Over a large table, smooth, he leaned in ecstasies,
In a dream.
He had been to woods, and talked and walked with trees
Had left the world
And brought back round globes and stone images
Of gems, colours, hard and definite.
With these he played in a dream,
On a smooth table.
This poem is taken from one of Hulme's notebooks and is prefaced with this:
The exact relation between the expression and the inside image: (i) Expression obviously partakes of the nature of cinders, cf. Red girl dancing. (ii) But on the other hand, vague hell image common to everybody makes an infinite of limited hard expression.
The poem is followed immediately by:
(cf. the red dancer in his head.)
A red dancer on a stage. A built-up complex of cinders so not due to any primeval essence. Cinders as foundations for (i) philosophy (ii) aesthetics.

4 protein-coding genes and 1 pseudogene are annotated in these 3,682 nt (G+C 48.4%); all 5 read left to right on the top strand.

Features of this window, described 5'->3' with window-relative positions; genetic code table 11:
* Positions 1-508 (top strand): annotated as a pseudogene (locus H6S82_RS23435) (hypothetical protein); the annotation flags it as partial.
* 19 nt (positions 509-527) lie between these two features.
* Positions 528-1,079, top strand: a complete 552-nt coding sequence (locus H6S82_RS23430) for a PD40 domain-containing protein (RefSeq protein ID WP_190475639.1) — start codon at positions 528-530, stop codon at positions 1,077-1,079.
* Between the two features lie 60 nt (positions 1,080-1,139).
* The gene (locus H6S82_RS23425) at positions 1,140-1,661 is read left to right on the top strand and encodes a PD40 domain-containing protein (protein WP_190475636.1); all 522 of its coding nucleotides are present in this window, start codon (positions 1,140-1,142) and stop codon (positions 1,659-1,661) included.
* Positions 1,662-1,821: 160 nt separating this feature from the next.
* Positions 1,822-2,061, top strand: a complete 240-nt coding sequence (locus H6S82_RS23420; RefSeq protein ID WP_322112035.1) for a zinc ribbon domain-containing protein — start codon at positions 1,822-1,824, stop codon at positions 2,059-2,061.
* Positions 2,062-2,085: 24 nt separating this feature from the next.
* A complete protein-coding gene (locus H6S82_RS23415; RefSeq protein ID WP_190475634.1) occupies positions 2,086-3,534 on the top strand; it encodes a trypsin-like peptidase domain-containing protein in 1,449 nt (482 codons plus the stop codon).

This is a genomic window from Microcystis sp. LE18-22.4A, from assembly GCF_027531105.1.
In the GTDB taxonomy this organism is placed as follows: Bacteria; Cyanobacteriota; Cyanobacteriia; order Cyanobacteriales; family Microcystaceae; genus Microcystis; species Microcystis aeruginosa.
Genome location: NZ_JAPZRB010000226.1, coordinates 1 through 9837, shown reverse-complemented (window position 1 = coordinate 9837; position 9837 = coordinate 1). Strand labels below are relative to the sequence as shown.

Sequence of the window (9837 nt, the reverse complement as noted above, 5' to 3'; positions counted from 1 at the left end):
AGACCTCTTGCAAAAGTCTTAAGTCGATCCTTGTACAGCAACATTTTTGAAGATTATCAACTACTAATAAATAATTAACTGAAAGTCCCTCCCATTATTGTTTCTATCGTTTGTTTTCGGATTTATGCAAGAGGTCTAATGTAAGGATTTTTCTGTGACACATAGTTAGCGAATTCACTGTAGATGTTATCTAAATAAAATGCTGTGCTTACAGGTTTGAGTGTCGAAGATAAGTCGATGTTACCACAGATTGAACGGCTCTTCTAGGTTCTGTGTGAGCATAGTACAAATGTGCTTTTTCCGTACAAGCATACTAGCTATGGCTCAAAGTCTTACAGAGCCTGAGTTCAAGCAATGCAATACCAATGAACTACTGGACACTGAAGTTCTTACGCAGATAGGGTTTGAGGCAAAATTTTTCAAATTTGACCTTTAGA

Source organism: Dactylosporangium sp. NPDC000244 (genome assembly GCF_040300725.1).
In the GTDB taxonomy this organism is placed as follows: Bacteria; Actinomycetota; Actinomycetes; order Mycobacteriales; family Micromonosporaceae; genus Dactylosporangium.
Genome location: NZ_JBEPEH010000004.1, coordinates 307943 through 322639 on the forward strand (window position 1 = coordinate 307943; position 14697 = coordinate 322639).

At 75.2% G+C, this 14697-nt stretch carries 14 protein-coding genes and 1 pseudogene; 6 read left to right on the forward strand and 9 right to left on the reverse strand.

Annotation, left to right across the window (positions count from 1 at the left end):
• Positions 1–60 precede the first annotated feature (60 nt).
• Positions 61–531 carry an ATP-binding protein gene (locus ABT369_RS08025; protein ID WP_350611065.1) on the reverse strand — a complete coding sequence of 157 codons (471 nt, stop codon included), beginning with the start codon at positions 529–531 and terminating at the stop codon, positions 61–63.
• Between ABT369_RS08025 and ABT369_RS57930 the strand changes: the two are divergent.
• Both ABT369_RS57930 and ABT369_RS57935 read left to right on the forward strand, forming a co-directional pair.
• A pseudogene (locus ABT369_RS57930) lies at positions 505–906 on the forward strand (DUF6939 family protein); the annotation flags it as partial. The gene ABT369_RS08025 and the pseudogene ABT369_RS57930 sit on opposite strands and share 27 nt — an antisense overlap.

The old controversy as to which is greater, the mind or the material in art."
Hulme goes on, but without having the actual book with me, I'm nervous about proceeding and misinterpreting his intentions. As it stands, this is a lovely piece, though intended to demonstrate a point--mind over mind, as it were.
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